Published on November 27th, 2013 | by Scott Ryan0
Runaway Symphony, ‘Running South’ Review
There’s always some comfort in aural familiarity. Settling in with an album that you know isn’t going to throw curveballs or bizarre sonic detours. Music that hits the expected dynamic marks in ways that feel organic to it’s genre but not entirely predictable. It’s what keeps a great many people attached to the repetitions of pop radio and drove classical composers working in the later 20th century away from mathematical, atonal exercises and toward the idea of repeated themes and minimalism. People instinctively like what we know.
The problem is that too often, especially in indie pop-rock, genre markers become tropes. The same ideas being produced again and again, untempered by wit or invention: rise and fall dynamics, earnest lyrics of heartbreak, chanting “whoah oh” bridges. And interestingly enough, it seems the earnestness is often the most divisive aspect. After all, one’s heart-strings can only be tugged so much before they are strained and it all becomes cloying. Crafting songs that are truly moving without being sappy is an increasingly difficult juggling act.
If the key is balance, then Runaway Symphony are successfully walking the beam on their newest release, ‘Running South.’ In fact, from the sound of it, they want it to be your new favorite record. It aims to hit all of the warm, emotional sweetspots that your favorite records hit: heartbroken lows, emotional highs, uplifting messages (“this world is not a disaster!”). The album isn’t in a buzzy new genre and it doesn’t do anything the listener hasn’t heard before. But being familiar isn’t the same as being tired. The fact that the band can create something that uses the recognizable (i.e. chord changes, song forms, instruments) and still manage to surprise is greatly to their credit. Second track, ‘Lie Awake and Dream,’ feels like many longing, acoustic songs that have come before, beginning with pinging guitars and delayed textures before the warm strum of an acoustic guitar takes over. However, the sweetness of the chorus hook that works in both the context of the chorus and the slow building bridge truly lifts the song. It is this gift for memorable hooks and melodies that set them apart from many bands that ape the same kind of cascading sound to manufacture emotional walloping hits. Here, the big payoffs are mostly hard-earned, and the band is at their best when they allow their penchant for strong melodies to combine with their powerful arrangements and become something transcendent.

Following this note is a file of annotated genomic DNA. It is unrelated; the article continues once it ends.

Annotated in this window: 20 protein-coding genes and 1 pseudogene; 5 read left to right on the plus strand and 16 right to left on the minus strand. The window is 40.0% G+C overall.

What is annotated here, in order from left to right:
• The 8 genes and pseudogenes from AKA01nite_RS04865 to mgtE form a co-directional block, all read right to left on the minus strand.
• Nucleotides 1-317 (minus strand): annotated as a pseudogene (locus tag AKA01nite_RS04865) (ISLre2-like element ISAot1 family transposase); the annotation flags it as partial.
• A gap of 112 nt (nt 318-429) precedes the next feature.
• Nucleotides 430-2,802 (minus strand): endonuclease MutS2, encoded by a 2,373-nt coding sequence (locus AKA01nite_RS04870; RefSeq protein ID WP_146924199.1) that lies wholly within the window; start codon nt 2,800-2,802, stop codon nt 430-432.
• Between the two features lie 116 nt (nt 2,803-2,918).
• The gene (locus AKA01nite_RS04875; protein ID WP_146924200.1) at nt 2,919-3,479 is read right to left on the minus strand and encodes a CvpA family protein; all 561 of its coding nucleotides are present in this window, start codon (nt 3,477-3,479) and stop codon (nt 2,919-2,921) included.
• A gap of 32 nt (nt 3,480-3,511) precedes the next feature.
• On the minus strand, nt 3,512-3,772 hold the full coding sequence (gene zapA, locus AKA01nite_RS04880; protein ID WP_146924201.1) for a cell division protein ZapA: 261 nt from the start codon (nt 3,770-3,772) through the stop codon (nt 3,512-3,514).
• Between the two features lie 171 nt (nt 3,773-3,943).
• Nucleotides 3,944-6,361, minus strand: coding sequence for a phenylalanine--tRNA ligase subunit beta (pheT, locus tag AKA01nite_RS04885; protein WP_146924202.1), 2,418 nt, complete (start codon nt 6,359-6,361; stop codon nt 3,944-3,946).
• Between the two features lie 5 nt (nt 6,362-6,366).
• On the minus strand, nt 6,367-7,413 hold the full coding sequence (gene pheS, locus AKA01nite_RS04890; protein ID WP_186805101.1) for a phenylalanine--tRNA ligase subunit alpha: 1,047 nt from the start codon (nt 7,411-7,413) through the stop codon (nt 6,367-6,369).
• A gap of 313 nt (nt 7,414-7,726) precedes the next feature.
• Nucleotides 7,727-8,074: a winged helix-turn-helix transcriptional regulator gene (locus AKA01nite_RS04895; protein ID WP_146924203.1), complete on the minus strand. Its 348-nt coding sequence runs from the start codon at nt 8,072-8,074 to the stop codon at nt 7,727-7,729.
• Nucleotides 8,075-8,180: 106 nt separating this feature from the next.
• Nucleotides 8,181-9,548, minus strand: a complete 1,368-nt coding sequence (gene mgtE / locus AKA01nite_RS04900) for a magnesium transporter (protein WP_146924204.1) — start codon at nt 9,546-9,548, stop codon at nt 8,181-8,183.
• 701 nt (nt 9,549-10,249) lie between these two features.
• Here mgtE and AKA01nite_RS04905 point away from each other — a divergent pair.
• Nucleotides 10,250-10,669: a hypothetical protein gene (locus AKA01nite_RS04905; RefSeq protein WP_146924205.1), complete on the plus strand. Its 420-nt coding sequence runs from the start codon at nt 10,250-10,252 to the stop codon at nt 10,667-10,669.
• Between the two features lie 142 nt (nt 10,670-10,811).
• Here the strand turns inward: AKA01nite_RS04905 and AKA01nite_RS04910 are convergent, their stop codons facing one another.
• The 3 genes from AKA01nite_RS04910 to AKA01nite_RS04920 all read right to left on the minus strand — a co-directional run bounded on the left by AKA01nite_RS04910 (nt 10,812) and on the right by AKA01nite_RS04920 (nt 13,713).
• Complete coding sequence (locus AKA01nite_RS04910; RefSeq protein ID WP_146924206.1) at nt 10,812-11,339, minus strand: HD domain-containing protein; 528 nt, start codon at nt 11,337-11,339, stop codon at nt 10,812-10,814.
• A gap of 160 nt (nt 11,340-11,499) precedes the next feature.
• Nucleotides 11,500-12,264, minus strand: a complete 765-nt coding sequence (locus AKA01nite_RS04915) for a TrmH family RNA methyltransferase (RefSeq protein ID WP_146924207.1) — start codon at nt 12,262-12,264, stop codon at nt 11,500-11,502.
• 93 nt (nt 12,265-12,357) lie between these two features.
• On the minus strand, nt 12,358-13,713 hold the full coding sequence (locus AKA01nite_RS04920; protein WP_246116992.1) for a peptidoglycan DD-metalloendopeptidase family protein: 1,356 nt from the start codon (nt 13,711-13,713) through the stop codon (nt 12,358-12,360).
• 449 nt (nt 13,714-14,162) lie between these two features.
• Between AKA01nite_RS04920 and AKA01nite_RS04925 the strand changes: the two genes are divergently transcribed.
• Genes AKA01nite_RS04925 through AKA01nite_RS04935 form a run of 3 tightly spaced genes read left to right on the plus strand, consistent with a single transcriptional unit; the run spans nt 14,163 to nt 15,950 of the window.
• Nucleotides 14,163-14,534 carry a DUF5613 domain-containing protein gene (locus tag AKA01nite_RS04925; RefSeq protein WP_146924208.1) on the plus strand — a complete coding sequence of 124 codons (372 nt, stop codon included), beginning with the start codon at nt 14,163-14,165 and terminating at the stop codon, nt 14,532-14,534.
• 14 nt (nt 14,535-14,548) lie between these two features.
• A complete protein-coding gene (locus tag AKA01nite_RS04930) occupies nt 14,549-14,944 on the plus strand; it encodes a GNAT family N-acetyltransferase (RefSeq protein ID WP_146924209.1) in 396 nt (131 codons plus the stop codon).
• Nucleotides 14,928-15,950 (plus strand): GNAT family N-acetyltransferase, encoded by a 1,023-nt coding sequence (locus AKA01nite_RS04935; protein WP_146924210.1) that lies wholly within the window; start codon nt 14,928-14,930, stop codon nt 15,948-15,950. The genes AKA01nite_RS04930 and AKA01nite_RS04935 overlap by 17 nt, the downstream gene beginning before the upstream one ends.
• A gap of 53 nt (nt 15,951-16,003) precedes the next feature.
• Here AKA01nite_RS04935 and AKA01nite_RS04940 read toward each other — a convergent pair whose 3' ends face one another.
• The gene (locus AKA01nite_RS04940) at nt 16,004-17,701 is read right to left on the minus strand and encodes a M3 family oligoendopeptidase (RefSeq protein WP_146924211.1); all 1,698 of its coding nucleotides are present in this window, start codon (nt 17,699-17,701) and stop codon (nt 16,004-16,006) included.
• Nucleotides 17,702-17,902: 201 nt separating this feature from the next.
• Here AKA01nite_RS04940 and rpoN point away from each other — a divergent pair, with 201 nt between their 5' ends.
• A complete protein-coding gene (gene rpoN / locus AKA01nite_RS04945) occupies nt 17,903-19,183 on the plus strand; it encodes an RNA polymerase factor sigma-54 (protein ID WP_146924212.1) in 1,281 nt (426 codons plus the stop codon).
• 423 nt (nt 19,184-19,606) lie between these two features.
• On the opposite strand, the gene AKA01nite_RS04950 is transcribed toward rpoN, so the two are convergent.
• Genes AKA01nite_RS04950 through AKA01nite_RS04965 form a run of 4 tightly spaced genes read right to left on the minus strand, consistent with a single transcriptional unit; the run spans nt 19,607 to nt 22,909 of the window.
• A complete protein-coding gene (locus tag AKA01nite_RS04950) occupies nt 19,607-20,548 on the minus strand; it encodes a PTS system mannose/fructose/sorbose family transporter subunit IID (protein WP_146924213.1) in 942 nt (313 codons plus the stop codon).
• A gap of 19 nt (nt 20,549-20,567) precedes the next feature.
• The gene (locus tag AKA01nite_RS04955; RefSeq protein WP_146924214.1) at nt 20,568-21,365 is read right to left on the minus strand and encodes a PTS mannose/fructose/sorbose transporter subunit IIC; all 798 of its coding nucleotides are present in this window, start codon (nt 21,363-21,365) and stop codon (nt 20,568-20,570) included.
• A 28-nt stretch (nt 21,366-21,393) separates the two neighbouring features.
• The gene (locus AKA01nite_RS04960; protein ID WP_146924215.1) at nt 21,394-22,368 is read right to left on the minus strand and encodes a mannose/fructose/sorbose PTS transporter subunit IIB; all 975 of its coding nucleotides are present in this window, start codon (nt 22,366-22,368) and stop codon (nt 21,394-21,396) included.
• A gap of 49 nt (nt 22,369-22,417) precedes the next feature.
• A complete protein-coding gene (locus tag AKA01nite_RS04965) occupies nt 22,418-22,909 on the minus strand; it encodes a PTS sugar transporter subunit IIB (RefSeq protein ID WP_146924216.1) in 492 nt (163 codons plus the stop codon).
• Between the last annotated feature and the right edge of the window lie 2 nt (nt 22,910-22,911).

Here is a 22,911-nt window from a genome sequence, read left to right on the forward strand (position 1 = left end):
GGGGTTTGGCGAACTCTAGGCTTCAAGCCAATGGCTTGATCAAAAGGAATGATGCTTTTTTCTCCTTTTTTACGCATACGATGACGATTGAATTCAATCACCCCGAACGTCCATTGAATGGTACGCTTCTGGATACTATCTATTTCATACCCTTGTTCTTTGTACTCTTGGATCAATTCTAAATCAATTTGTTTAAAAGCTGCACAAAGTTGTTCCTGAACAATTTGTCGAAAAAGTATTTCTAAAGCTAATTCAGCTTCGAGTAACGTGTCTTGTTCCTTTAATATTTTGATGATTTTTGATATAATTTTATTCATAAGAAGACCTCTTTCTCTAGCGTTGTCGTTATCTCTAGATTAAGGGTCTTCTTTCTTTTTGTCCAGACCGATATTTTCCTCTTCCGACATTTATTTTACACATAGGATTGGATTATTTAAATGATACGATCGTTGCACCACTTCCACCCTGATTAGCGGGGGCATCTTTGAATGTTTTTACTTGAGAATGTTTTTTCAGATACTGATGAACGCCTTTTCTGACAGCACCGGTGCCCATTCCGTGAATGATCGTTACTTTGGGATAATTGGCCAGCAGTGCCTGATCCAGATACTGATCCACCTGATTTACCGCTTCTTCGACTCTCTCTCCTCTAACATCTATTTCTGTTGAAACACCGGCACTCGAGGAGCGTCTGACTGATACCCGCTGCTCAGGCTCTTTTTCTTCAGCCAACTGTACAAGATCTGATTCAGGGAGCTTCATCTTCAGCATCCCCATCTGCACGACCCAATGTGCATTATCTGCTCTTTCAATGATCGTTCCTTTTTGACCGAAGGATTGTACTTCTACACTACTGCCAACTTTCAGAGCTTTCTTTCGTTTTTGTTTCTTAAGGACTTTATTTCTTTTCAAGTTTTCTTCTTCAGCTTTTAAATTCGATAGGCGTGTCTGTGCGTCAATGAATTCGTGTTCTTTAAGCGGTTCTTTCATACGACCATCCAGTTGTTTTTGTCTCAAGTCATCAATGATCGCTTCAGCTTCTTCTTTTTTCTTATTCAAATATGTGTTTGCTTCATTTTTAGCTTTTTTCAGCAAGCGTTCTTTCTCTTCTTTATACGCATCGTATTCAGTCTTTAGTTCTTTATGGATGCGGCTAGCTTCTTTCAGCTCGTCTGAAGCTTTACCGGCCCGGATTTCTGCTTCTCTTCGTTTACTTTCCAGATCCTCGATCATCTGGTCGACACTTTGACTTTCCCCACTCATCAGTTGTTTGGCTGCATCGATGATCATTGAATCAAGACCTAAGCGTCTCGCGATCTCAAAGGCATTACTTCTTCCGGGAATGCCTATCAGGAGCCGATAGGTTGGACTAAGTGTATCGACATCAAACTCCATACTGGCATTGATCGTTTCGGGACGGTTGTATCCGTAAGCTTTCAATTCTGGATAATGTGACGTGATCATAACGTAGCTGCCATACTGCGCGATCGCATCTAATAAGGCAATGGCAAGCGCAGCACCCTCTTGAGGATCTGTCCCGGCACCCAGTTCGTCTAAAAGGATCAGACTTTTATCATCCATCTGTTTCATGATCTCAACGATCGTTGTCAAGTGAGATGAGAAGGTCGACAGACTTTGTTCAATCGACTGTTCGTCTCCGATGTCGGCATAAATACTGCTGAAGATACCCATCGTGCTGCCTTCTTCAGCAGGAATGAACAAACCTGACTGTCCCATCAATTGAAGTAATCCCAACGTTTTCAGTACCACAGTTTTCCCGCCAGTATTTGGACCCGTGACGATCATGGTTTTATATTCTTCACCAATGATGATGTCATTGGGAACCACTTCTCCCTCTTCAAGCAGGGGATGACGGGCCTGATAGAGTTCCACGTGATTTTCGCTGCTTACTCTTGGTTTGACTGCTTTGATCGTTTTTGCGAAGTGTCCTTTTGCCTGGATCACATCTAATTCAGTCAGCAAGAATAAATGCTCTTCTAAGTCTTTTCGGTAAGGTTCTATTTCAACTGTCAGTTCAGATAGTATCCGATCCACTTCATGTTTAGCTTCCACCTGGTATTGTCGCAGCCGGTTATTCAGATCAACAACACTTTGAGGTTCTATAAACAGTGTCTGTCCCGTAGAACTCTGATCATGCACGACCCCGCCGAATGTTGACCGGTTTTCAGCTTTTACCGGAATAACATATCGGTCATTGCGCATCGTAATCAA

As a whole, ‘Running South’ sounds pretty sure of itself. Right off, ‘Scarlet Heart’ sets the tone, repeating it’s conflicted mantra of, “this is the life I chose” vs. “these are the lives I stole” over reedy organs and steadily building drums. The record manages to weave an impressive sonic consistency, using strings, glockenspiel and other textures to complement the core makeup of pristine guitars, inventive drums, piano, and vocal harmonies. And when banjo driven ballad, ‘Butterflies,’ gives way to an ambient instrumental transition or ‘Spirits,’ and ‘Wolves in the Woods,’ reveal that they are essentially two parts of the same song, separated by a dramatic string interlude, the listener begins to see just how much craftsmanship is on display. The lyrics in the aforementioned songs tell a dark story, where the climax conjures biblical imagery as a kind father figure steps in to protect the troubled story teller, singing, “this one’s mine!” These guys are great players and writers, and these elements work extremely well, lending the band the musical and emotional credibility needed to earn their big moments, and forgive their lesser ones.
Admittedly though, when the curtain is pulled back far enough for their influences to peak out, pinpointing how similar the record can sound compared to other anthemic indie pop bands like Death Cab for Cutie or Stars can dent it’s power. Latter track, ‘Rubicon,’ matches ‘Transatlanticism’ era Death Cab almost verbatim in its outro. These moments can make it feel as if the big eighth note builds, grinding guitar outros or cries of “I don’t want to live alone” happen out of obligation. Runaway Symphony are better than that. The record really fires when it feels like the musical ideas present themselves out of the emotional trajectory of the song, rather than a need to check off a requirement.
If these guys can continue to inject actual, heartfelt moments into their anthemic brand of indie pop-rock, they should have no trouble making it to a stage big enough to match their musical ambitions. For now, those listening to ‘Running South’ will be trying to no avail to get some of these songs out of their heads. Or they might not try that hard. There is afterall, comfort in familiarity, and this is a record you will be happy to get familiar with.
Listen to “Lie Awake and Dream” off Running South
Visit www.runawaysymphony.com to pre-order the album.
PS: I have seen these guys live, and they put on a powerful show. I would recommend going to see them do their thing, opening for Sallie Ford at the Bartlett on December 18. Details and tickets.